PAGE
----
ISU members are set to vote on changes to suspension rules in the wake of the war in Ukraine ©Getty Images

The National Federations of Russia and Belarus could be suspended by the International Skating Union (ISU) over the war in Ukraine if a last-ditch motion is passed at next month’s Congress.

The ISU Council is proposing to impose "protective measures" to ensure the organisation is able to "act swiftly within well-defined limits" should an "extraordinary event" occur that compromises the conduct of its activities.

Terrorism, riots, civil unrest, war, strikes, chemical contamination and epidemics are among the situations deemed to be "extraordinary events" by the ISU Council.

Under the proposals, the protective measures may include the temporary suspension of ISU members "representing countries that caused or contributed to or are relevantly involved in the extraordinary event".

The ruling could also impact athletes, officials and support personnel, according to the ISU Council.

The motion is among "urgent matters" that are set to be presented to the Congress, scheduled to be held from June 6 to 10 in Phuket in Thailand.

Members are set to vote on the proposals, with a four-fifths majority required for it to be passed.

"In view of the exceptional developments in Ukraine, the ISU Council had to use its authority under Article 17.1.q) of the ISU Constitution in order to guarantee the safety of participants and integrity of international competitions," the document from ISU Council read.

Russia could face further punishments by the ISU following the country's invasion of Ukraine ©Getty Images
Russia could face further punishments by the ISU following the country's invasion of Ukraine ©Getty Images

"However, the ISU Council concluded that similar circumstances might occur again in the future and that there should be a specific provision in the ISU regulations defining the basic framework under which conditions the ISU Council will be empowered to impose protective measures.

"This will ensure that in the future and under similar circumstances, the ISU Council will be able to act swiftly within well-defined limits, known and accepted by the ISU members.

"The proposed new provision will avoid the need to resort to the ISU Council’s extraordinary powers as per article 17.1.q) of the Constitution for imposing protective measures in case of exceptional circumstances outside of the ISU’s control defined in the first paragraph of the new provision."

The ISU Council say the protective measures maybe maintained "as long as reasonably required by the circumstances".

"They must be lifted, partially or totally, as soon as reasonably practicable in view of the evolution of the circumstances having led to the issuance of the measures," the document added.

"In case any protective measure imposed is still in place at the time of the next Ordinary ISU Congress, such ISU Congress shall discuss and decide whether the measures shall be maintained."

The proposed protective measures could put the ISU membership of Russia and Belarus at risk due to the war in Ukraine.

Russia, backed by Belarus, launched a full-scale military offensive on Ukraine on February 24.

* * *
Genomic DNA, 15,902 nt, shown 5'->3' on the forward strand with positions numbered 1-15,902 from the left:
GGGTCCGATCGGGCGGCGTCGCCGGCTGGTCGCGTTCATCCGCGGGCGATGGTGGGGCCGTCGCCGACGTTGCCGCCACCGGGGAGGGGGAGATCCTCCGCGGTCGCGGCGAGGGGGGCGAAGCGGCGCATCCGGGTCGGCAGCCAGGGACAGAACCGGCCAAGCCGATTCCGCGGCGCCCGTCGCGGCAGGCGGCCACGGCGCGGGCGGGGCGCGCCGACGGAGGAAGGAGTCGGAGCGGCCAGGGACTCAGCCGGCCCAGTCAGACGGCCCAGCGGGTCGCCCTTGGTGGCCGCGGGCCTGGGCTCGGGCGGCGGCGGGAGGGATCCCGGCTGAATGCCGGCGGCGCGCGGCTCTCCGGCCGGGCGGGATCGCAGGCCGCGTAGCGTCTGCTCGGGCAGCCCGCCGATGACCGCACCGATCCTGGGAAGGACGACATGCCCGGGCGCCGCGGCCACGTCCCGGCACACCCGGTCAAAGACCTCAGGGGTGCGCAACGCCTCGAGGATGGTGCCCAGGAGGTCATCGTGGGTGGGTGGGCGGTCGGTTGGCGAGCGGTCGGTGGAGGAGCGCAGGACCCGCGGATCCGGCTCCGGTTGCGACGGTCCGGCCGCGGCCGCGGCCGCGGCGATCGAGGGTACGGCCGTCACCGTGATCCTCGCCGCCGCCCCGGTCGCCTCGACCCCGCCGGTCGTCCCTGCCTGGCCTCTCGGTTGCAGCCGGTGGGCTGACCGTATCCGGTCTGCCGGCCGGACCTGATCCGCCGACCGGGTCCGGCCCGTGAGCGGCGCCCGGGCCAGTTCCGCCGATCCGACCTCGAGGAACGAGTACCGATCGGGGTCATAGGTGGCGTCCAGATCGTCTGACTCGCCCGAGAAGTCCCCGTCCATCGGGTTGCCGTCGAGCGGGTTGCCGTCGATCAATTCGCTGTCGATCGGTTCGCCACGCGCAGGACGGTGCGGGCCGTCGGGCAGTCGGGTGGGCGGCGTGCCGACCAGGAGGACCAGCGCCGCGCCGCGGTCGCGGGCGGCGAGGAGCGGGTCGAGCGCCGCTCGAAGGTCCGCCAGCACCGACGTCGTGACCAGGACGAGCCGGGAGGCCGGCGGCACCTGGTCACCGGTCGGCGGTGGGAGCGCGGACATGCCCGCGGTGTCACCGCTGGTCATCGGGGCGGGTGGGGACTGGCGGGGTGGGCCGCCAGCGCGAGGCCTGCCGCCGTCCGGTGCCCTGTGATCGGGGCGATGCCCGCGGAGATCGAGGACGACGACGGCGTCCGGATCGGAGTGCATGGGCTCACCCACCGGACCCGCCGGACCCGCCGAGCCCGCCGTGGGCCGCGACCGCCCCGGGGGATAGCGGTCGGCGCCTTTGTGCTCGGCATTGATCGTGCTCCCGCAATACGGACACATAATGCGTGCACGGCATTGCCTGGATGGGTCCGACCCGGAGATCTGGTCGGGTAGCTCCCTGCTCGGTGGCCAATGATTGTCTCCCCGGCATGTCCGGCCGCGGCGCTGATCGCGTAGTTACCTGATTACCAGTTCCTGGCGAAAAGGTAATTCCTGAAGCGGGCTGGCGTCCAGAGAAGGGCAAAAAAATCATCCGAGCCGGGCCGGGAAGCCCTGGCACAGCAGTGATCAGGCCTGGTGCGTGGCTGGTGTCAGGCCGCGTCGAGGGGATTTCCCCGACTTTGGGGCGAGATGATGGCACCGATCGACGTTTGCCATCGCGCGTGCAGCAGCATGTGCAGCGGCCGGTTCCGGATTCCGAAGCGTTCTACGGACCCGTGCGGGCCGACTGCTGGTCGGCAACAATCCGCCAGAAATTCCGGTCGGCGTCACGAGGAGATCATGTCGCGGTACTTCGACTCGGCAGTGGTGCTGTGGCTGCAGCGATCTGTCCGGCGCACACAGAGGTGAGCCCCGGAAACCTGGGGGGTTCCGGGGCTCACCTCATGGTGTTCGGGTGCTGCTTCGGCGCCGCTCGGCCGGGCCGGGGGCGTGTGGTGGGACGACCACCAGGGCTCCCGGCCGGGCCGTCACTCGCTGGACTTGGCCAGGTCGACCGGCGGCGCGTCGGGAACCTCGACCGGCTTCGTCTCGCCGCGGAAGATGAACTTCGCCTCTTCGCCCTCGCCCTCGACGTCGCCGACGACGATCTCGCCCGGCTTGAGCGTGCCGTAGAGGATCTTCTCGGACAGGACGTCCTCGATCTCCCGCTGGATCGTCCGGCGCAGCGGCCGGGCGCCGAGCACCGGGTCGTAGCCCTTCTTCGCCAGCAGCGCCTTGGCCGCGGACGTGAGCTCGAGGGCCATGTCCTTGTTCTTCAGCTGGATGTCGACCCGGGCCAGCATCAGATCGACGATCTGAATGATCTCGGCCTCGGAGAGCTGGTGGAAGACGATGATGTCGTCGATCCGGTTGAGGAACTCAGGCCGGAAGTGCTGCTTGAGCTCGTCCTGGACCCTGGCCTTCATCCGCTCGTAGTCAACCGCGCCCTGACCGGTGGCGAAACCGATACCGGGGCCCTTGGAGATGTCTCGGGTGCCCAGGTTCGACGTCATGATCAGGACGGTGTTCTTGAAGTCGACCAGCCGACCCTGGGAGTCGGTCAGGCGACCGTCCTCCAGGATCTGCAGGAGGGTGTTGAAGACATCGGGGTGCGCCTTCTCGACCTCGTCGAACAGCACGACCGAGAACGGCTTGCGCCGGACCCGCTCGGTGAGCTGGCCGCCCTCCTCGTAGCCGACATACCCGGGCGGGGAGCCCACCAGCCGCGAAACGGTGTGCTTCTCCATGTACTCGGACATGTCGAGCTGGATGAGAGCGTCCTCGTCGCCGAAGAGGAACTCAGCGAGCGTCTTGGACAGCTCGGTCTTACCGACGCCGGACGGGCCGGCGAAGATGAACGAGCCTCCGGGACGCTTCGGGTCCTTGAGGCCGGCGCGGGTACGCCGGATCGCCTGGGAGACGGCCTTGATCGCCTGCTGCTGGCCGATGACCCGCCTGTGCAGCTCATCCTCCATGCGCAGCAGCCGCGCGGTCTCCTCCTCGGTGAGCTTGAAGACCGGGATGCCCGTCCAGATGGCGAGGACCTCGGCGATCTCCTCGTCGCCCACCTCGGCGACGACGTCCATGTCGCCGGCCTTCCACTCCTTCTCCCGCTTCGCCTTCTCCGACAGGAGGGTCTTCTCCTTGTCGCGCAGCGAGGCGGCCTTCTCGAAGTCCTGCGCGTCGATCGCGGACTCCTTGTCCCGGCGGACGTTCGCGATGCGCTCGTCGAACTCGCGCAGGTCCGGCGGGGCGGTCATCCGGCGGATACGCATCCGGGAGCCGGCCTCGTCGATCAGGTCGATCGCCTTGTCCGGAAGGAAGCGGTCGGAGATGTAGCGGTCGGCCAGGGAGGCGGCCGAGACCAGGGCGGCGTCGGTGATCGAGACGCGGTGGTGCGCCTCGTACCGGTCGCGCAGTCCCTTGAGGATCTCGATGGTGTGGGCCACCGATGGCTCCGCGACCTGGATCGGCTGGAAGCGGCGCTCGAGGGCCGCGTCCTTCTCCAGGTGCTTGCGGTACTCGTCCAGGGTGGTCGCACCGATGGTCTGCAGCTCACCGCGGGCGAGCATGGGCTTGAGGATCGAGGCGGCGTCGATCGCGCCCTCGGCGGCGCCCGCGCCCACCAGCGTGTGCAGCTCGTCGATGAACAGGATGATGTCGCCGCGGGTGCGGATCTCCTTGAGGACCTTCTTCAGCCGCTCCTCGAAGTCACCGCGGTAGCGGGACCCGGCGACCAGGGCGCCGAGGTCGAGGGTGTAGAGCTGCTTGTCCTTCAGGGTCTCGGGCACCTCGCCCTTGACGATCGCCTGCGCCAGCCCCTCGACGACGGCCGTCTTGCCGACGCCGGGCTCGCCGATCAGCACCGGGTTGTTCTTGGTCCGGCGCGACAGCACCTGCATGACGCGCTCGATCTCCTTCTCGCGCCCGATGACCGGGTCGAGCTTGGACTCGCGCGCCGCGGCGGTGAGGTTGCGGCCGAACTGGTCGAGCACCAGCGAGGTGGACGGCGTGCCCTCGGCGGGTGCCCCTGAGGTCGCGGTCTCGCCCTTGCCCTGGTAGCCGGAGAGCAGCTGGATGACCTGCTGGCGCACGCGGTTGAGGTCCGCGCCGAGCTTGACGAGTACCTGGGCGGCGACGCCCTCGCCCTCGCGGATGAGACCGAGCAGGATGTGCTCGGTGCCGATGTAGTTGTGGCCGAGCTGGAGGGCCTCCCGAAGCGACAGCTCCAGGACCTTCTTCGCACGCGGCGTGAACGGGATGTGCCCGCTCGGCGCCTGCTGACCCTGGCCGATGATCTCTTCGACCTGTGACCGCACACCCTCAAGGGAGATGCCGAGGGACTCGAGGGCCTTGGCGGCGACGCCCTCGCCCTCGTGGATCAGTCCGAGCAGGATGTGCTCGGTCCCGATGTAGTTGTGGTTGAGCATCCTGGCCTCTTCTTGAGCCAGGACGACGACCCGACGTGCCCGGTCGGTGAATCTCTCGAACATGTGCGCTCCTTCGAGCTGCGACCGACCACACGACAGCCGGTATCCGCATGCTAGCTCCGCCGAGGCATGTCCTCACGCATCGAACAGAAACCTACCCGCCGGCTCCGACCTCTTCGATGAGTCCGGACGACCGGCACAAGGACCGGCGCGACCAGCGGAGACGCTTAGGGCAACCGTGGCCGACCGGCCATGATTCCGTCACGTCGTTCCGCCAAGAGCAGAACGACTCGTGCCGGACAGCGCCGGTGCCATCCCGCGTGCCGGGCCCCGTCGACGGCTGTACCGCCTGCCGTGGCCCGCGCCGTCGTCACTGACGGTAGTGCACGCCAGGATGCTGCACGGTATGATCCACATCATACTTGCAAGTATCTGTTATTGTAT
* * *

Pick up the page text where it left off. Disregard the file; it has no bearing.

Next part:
According to the United Nations, at least 3,778 civilians have been killed since the start of the war, although it is feared the true number is far higher.

Last month, the Figure Skating Federation of Russia expressed its disappointment at the ISU’s protective measures which included an indefinite ban on both countries staging international competitions.

The move resulted in Moscow being stripped of the rights to host a Grand Prix of Figure Skating event in November.

War is among several acts considered to be
War is among several acts considered to be "extraordinary events" by the ISU Council ©Getty Images

Skaters and officials from the Russian Skating Union, the FFKKR and the Skating Union of Belarus have been banned from ISU competitions since March 1, and this remains in place "until further notice".

Dmitry Svishchev, chair of Russia's State Duma Committee on Physical Culture, Sport and Youth Policy, claimed that freezing out Russia from international competitions "simply chokes" the further development of the sport.

ISU vice-president Alexander Lakernik is among six Russian officials standing in the upcoming elections.

The 77-year-old’s hopes of staying in the role will rest on a motion to increase the maximum age limit of office-holders from 75 to 80.

Estonia, Latvia and Lithuania are tabling the proposal which is expected to be voted on at the upcoming ISU Congress.

Lakernik faces opposition from Canada’s Benoît Lavoie, Japan’s Tatsuro Matsumura and Rahkamo.

Other Russian officials standing include Alexander Kibalko, Julia Andreeva, Uliana Chirkova, Andrey Nefedov and Mikhail Sokolov.

The ISU said that more than 20 National Federations had called for Russia and Belarus to be barred from attending and standing at the organisation’s Congress in response to the war in Ukraine.

But the ISU Council has instead decided to put the proposals to a vote at the meeting in Phuket.

The "urgent matters" that are set to be voted on at the Congress can be read here.